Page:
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portefeuille (99.58)

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June 20, 2011 – Comments (14)

I think I might have reached "journeyman" status in the area of biopharma stock analysis (see table 2.1 on p. 22 here). I think a little talent might help me get to "expert" status with quite a bit less than those famous 10000 h spent on the subject. I certainly hope I am not one of those that "despite high levels of motivation" "remain at the "proficiency level" of journeyman "for life". As I have mentioned before I do to some extent consider myself well qualified to "work in finance" as I am a theoretical physicist who has worked at a small brokerage company doing equity research and developing arbitrage strategies and have worked in finance & controlling for a startup company. I am certainly glad I have chosen biotechnology as a new area of expertise. I did have little choice though, as I am usually drawn to things that I consider interesting and that are considered "difficult" (which is how I ended up with "theoretical physics", I guess) and biotech fits quite nicely. I think it is now somewhat safer to listen to those "biopharma recommendations" I am giving via my "caps" game calls, blog posts and comments (especially the "fund" related ones, see here). The great investment related advantage of being a "journeyman" is the improved ability to find the real experts, which is, as checklist34 has suspected, my greatest talent. He is probably right about that ...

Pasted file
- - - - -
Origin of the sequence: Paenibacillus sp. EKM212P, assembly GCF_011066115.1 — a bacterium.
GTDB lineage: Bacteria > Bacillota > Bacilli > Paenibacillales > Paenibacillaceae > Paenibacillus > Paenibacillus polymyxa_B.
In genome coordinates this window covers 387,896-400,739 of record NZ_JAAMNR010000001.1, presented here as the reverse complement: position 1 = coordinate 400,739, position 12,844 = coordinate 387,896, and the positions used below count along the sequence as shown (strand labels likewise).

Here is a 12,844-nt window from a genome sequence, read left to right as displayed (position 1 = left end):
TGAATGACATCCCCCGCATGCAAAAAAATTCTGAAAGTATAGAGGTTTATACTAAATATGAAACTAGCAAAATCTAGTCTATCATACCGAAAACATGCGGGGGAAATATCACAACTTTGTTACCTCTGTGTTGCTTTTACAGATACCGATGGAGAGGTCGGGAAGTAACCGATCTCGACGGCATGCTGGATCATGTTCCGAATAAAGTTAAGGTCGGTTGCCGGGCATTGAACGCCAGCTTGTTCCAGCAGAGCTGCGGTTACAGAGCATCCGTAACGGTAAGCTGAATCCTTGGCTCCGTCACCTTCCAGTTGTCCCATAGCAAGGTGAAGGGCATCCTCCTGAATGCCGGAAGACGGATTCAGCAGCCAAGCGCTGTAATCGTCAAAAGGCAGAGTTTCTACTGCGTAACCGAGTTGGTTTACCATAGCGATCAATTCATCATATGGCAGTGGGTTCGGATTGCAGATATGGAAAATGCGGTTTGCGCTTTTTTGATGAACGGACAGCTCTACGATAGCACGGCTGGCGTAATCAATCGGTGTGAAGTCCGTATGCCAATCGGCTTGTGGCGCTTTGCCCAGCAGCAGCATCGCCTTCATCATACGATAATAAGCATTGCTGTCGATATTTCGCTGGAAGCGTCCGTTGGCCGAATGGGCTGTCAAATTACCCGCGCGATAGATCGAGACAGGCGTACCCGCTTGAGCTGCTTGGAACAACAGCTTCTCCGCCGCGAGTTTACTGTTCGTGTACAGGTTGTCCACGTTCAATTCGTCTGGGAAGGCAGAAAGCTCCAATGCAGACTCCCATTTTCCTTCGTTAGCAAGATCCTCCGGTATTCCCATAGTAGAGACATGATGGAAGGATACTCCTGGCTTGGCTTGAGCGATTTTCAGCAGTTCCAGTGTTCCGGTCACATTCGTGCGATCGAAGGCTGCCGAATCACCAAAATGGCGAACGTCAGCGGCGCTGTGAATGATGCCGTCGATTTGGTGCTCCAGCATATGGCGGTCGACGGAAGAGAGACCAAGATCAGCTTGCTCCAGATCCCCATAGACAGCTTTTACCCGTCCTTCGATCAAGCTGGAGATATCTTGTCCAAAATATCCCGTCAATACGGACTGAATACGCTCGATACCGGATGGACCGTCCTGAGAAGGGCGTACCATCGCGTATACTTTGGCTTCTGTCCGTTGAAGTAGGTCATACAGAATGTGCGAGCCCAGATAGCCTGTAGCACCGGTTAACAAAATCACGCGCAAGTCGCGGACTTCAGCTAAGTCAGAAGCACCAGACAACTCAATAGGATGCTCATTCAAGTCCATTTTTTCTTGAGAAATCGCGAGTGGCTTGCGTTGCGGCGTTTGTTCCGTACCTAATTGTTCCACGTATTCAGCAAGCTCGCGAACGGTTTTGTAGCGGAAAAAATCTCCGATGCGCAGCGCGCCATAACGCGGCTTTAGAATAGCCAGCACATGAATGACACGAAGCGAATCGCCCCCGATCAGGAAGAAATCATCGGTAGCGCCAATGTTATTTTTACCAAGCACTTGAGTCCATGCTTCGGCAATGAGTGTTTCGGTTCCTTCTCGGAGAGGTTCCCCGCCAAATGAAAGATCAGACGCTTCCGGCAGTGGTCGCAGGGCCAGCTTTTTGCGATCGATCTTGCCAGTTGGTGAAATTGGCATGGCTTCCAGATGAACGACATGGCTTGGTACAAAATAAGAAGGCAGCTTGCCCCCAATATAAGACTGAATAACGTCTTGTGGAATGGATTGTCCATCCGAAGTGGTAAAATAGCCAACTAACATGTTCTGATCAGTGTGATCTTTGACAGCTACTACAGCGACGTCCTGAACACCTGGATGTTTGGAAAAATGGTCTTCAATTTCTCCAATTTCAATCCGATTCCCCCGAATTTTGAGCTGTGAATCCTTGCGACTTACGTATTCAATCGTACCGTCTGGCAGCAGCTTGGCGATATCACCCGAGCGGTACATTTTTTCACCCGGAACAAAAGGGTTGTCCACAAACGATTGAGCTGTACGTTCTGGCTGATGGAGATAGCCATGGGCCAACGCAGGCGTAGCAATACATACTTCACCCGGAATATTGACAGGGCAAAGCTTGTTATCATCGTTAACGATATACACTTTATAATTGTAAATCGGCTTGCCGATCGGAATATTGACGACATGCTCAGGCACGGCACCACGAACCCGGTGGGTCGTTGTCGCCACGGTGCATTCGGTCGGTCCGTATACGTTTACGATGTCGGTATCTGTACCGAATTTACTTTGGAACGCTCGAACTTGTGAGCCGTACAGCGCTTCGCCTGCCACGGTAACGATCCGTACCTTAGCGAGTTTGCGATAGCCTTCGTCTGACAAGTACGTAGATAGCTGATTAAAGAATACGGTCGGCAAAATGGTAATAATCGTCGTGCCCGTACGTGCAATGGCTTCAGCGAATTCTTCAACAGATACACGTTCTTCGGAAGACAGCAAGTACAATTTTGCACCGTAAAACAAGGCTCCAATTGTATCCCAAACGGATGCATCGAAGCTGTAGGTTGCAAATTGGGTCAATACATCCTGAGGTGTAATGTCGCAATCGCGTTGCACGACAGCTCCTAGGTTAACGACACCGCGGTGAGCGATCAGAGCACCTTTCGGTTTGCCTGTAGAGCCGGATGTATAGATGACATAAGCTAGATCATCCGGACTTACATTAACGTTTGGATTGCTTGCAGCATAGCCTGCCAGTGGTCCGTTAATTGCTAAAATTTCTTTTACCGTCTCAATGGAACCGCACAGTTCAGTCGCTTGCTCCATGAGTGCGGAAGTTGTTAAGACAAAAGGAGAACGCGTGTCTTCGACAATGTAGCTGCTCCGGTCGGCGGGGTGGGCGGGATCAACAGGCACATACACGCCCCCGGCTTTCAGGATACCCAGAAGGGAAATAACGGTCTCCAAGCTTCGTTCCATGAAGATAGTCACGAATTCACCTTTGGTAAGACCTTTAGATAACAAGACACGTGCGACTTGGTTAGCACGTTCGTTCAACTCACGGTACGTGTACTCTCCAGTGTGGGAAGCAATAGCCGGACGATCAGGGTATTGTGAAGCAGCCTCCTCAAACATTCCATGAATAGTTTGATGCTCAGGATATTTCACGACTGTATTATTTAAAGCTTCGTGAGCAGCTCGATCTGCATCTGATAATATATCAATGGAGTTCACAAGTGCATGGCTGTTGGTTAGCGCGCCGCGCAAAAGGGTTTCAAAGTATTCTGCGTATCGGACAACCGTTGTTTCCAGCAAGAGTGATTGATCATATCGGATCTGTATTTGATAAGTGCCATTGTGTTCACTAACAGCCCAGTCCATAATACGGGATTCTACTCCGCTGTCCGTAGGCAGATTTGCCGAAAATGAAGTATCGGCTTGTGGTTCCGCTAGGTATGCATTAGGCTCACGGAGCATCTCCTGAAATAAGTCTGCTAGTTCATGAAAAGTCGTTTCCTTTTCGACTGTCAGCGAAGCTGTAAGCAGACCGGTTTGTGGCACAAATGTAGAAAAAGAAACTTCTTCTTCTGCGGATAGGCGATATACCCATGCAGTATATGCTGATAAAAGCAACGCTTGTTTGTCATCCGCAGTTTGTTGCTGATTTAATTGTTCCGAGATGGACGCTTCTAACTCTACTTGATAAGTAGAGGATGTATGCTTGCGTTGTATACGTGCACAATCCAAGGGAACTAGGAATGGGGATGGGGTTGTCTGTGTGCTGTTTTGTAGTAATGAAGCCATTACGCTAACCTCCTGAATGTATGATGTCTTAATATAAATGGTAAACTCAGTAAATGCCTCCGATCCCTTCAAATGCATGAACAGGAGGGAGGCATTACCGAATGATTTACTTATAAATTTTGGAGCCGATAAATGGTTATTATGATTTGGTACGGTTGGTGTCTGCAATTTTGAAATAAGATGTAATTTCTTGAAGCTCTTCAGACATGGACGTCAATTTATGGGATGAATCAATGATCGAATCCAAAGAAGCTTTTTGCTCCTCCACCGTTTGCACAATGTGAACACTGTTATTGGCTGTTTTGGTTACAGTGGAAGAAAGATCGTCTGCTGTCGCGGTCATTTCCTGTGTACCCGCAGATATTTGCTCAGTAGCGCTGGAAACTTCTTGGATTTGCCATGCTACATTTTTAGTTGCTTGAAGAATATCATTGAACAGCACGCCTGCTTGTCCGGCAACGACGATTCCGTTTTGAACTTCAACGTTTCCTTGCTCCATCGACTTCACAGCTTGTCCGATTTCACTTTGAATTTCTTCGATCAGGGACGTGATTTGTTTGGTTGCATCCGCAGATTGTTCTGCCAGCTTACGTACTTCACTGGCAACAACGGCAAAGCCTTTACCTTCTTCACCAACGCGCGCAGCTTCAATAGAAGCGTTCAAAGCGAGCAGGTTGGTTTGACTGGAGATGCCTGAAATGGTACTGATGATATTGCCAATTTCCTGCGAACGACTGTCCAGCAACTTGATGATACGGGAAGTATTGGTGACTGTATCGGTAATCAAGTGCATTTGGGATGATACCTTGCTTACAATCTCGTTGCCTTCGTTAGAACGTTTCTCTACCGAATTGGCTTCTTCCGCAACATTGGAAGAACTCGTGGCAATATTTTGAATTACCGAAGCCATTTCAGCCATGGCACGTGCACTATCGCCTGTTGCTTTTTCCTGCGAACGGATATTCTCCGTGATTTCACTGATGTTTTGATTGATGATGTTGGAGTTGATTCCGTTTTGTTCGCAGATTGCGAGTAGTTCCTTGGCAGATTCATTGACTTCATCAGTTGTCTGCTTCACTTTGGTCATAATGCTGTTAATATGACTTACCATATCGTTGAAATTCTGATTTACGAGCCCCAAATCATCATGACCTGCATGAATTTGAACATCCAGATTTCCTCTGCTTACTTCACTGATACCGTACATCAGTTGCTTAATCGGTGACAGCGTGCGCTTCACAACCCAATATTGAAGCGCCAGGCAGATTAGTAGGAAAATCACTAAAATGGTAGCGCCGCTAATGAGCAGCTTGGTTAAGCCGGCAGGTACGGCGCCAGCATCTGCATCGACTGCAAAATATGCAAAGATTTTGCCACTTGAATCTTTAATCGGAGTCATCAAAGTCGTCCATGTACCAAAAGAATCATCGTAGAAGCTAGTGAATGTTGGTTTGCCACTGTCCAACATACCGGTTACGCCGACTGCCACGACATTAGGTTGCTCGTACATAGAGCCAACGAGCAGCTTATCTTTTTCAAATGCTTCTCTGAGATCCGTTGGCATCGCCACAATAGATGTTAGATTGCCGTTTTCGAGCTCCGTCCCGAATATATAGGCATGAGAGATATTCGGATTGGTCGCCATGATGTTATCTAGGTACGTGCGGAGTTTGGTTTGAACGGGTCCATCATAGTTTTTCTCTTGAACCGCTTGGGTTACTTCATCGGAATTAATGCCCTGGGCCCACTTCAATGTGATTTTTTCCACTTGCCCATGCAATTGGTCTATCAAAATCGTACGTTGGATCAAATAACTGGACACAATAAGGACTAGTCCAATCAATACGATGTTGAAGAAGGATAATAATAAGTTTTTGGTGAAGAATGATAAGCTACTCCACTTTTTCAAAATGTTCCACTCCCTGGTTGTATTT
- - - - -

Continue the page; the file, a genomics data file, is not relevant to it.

14 Comments – Post Your Own

#1) On June 21, 2011 at 12:06 AM, portefeuille (99.58) wrote:

I think I have done alright making calls on biopharma stocks with far less expertise than I now have. See this post and the biopharma trades of my "fund". Feel free to find any systematic error I am making. Maybe advice given on a Monday should be ignored or stocks should be bought 2 weeks after I recommend them, who knows ...

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#2) On June 21, 2011 at 12:12 AM, portefeuille (99.58) wrote:

absolute value of the score points (negative scores in red) made by my player portefeuille with his biopharma/instruments calls and "cumulative score points" line as of June 5, 2011 (from comment #7 here).



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#3) On June 21, 2011 at 12:25 AM, portefeuille (99.58) wrote: